Imam Dr Abdul Rashied Omar
Imam Dr. Rashied Omar is the Imam of the Claremont Main Road Masjid in Cape Town, South Africa
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On Thursday 10 November, Imam Rashied Omar and CMRM chairperson, Yusuf (Jowa) Abrahams, led a team of 10 former residents of Newlands/Claremont as special guests to the South Africa vs. Australia cricket test match at Newlands Cricket Ground. The CMRM 'team' who enjoyed watching the cricket test match from the President's Suite included, Mogamat Esau (Chairperson of Al-Jaamia Masjid in Stegmann Road), Ishmoenie Taliep, Yusuf Behardien, Siraj (Dokkie) Jacobs, Rashied (Siet) Kafaar, Yusuf (Jowie) Martin, Sa`ad Galant, Nizaam Hoosain, Mymoena Galant, Leila Omar and Jaamia Galant (CMRM secretary). The CMRM team also interacted with former cricketing greats, such as, Rushdie Majiet, Abdurrahman (Lefty) Adams, and Siraj Gabriels.
On Tuesday 1 November 2011, Imam Rashied Omar and Imam Nur Salie together with some elders of the Claremont Main Road Mosque handed over a cheque for R5000 to the CEO of St. Luke's Hospice, Priscilla Nelson. The donation came from the proceeds of the mosque's awareness campaign, the Cupcakes for Cancer Drive, which was held during October - Breast Cancer Awareness Month.
Following its successful 2011 Ramadan seminar programme, Celebrating Women in Islam, which featured guest speakers such as Shaykh Sadullah Khan, Mymoena Hendricks and Dr. Sa`diyya Shaikh, and its post-Ramadan course on Famous Women in Islam, based on the CD lectures of US Islamic scholar, Dr `Umar Faruq Abdullah, the Claremont Main Road Mosque will be taking the critical theme of Women in Islam to a broader audience.
CMRM will convene a condensed version of the course, Famous Women in Islam, at the Darul Ilm in Salt River. The course will run for five weeks on every Monday evening between 8pm-9pm, commencing on November 14 and concluding on December 12, 2011.The course will be facilitated by Imam Dr Abdul Rashied Omar.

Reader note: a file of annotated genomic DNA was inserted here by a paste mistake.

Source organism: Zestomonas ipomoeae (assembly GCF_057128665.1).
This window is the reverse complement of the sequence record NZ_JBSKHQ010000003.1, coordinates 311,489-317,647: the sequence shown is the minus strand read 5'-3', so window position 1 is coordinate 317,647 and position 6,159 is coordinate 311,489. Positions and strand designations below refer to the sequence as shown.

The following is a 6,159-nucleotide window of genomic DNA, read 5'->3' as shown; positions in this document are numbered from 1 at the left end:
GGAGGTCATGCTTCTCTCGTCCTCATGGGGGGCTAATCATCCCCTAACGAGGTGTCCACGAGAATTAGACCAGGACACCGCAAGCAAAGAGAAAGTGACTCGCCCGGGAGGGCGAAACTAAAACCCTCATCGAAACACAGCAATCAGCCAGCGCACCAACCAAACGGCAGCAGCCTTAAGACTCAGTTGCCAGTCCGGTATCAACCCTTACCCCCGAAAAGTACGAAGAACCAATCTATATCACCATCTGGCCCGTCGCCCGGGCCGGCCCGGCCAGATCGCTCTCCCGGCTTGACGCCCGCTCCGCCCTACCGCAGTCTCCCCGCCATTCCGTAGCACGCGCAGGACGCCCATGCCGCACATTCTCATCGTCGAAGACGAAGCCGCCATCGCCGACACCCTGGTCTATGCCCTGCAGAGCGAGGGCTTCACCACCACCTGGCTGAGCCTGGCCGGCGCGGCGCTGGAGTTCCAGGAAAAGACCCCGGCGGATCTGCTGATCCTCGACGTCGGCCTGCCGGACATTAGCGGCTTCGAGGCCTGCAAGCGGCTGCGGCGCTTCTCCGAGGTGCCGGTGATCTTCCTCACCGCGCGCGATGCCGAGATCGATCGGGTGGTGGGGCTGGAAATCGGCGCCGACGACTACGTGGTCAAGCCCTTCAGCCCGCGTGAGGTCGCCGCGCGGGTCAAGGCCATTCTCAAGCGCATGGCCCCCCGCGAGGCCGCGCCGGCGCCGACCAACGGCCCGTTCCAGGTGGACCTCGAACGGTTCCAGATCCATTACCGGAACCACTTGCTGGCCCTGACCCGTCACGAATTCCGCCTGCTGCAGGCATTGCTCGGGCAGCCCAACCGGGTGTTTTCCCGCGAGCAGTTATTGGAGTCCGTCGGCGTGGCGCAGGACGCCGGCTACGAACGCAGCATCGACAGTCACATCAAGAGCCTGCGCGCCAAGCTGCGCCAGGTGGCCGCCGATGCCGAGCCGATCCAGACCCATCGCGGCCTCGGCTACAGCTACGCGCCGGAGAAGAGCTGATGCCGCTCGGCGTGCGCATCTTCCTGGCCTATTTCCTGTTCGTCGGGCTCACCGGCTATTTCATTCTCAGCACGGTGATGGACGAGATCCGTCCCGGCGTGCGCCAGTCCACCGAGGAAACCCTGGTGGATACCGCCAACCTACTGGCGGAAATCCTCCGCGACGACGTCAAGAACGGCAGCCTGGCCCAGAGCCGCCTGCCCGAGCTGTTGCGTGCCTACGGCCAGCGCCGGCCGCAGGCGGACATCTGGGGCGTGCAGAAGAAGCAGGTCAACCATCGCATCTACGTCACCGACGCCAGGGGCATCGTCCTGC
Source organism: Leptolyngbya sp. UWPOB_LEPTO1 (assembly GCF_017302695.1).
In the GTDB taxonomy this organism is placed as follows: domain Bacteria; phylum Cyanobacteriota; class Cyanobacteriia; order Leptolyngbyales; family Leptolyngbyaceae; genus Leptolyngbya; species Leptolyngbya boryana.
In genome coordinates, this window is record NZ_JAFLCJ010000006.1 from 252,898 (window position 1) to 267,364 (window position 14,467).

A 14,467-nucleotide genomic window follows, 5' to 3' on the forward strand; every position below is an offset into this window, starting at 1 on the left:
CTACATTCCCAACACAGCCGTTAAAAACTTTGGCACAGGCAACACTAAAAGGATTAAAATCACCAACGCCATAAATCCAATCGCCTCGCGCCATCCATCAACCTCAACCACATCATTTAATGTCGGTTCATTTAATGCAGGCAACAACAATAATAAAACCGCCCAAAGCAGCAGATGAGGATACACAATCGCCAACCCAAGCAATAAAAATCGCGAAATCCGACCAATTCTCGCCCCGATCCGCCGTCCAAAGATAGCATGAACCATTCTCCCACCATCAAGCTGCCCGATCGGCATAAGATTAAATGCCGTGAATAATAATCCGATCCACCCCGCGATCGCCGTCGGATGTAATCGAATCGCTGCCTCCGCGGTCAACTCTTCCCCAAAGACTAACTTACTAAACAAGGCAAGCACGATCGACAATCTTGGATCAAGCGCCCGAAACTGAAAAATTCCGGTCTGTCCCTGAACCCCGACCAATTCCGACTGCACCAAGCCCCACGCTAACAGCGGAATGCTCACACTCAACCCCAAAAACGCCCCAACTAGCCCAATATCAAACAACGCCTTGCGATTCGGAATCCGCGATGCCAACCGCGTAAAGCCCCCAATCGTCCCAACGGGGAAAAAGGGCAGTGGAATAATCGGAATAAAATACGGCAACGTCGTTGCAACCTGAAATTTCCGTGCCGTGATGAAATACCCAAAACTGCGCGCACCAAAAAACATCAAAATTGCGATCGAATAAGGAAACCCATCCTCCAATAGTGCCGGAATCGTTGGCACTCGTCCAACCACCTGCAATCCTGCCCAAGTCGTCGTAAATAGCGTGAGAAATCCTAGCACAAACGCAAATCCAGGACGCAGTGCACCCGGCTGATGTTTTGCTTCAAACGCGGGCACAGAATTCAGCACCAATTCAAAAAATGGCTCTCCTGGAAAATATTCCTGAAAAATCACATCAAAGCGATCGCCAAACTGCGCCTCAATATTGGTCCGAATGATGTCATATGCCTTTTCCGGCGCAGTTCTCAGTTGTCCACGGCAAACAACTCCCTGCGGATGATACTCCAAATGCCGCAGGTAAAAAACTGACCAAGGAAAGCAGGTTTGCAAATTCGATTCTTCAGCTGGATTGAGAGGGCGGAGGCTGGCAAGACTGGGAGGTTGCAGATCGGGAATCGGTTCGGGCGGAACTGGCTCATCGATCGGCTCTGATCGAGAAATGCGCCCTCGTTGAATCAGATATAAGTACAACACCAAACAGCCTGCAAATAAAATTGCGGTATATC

We have entered the eleventh month of the Muslim lunar calendar. The lunar month of Dhu al-Qa`ida is significant since it marks the second month of the season of hajj known as ash-hurul-hajj (the months of hajj). Allah, the Sublime, declares in the Glorious Qur'an in Surah-al-Baqarah, chapter 2, verse 197:
"The Haj (Pilgrimage) shall take place during the well-known months."
Following the ruckus that erupted this week around the ill fated second attempt by the Tibetan spiritual leader to visit South Africa for Archbishop Desmond Tutu's 80th birthday on Friday, the Claremont Main Road Mosque waded into the fray by calling on government to live up to the freedom of movement and religion enshrined inits own Constitution. Speaking on behalf of the Claremont Main Road Mosque congregation, Imam Dr Abdul Rashied Omar urged government to quit stalling on the matter and issue the Dalai Lama with a visa.
Imam Dr. A. Rashied Omar argues that personal reconciliation is the foundation for cultivating sustainable social reconciliation; and that genuine social reconciliation entails both personal processes of forgiveness and healing as well as systemic changes aimed at achieving social justice.
From the Islamic perspective reconciliation is a process rather than an event. It may well be symbolized in an event or celebrated as a day but it is a process which needs to be nurtured over some period in order for it to procure its fruits of justice and peace.
Notwithstanding the difficulty and arduousness of the reconciliation process, it is a process which is extolled in Islam and as such should be encouraged and supported by each and every conscientious believer. No reconciliation process can be perfect but its contradictions must not be overlooked and they should be continually challenged. But in order for a reconciliation process to be sustained it requires magnanimity on the part of all parties. Such a view is supported by the most primary source of Islamic guidance, the Glorious Quran, when it positively affirms the concept in surah al-Nisa, Chapter 4, verse 128:
On Thursday December 9, 2010, Imam Dr. A. Rashied Omar, of the Claremont Main Road Masjid, together with a few religious leaders from the city of Cape Town participated in a March of over three hundred women, men and children, to express their concern around violence and the abuse of women and children and to lobby and advocate for women and children's rights.